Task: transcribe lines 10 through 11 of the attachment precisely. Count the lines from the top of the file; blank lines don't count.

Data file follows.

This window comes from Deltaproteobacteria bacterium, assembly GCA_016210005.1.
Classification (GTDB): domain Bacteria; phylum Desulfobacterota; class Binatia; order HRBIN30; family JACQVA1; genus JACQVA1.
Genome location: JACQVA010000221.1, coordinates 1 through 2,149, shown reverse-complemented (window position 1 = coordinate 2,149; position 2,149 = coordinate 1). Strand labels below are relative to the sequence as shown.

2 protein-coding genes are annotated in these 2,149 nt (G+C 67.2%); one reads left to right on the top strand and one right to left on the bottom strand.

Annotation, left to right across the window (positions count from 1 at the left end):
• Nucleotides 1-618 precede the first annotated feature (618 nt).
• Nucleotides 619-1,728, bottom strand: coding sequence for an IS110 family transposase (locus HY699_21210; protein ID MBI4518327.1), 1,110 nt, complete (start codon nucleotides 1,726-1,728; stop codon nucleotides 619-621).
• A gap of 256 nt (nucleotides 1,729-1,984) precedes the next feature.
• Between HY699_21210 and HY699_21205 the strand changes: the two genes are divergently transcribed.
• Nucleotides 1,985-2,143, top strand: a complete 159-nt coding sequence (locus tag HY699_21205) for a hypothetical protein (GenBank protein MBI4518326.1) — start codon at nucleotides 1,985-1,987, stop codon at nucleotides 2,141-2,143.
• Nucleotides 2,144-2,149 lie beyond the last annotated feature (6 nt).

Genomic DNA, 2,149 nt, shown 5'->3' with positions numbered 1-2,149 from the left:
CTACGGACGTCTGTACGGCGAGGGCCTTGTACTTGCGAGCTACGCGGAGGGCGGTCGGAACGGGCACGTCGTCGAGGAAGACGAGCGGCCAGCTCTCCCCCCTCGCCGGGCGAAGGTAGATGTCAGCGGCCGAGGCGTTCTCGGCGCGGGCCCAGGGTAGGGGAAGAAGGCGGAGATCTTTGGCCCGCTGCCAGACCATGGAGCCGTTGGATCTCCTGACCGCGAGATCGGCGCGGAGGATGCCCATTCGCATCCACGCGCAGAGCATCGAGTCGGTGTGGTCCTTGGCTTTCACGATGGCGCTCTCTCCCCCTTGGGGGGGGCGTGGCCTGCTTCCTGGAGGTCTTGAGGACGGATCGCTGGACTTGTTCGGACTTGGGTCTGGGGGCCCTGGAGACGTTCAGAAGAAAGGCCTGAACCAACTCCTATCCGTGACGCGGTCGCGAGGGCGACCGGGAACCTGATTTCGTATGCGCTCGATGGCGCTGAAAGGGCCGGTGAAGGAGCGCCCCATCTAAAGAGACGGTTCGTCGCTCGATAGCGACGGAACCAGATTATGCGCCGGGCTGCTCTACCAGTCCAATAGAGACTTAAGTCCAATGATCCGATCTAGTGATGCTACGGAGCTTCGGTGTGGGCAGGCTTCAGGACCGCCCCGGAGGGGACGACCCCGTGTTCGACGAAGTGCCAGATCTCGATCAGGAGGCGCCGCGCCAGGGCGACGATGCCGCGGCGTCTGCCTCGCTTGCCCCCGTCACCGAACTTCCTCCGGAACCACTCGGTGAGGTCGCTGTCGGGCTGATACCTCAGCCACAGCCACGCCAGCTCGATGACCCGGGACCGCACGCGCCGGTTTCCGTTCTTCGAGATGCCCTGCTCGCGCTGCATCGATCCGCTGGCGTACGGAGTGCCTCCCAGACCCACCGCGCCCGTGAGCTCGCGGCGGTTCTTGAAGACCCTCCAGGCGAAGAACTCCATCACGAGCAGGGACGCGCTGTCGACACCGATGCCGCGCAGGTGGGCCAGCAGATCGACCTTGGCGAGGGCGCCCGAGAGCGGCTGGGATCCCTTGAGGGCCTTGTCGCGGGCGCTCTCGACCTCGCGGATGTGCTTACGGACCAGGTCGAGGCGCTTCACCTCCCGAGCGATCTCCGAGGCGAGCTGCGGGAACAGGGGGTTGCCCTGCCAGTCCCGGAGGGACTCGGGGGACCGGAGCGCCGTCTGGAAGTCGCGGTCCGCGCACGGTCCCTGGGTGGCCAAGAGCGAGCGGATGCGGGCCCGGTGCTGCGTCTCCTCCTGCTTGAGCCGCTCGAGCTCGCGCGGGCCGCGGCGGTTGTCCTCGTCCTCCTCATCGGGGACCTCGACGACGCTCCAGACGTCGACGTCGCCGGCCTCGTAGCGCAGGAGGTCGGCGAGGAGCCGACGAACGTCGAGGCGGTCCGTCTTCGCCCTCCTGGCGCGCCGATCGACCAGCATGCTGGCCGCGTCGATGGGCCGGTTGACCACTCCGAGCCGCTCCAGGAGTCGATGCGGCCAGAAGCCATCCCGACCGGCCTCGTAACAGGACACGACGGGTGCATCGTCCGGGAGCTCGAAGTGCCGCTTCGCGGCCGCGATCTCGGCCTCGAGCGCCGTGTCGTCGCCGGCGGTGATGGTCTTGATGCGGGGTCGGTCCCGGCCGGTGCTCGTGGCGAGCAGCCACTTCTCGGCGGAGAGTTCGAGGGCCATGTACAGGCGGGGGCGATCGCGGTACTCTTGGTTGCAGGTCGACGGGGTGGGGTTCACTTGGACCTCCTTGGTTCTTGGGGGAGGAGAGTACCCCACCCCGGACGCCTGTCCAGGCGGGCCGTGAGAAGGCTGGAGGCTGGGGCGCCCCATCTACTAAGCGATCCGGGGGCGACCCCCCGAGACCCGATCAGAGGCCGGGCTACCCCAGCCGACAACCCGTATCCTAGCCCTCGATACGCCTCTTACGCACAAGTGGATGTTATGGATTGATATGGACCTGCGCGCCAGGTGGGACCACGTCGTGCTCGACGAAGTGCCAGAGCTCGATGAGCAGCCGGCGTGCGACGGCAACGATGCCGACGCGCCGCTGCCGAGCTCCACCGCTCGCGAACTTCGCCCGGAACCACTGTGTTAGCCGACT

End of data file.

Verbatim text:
• Nucleotides 1,985-2,143, top strand: a complete 159-nt coding sequence (locus tag HY699_21205) for a hypothetical protein (GenBank protein MBI4518326.1) — start codon at nucleotides 1,985-1,987, stop codon at nucleotides 2,141-2,143.
• Nucleotides 2,144-2,149 lie beyond the last annotated feature (6 nt).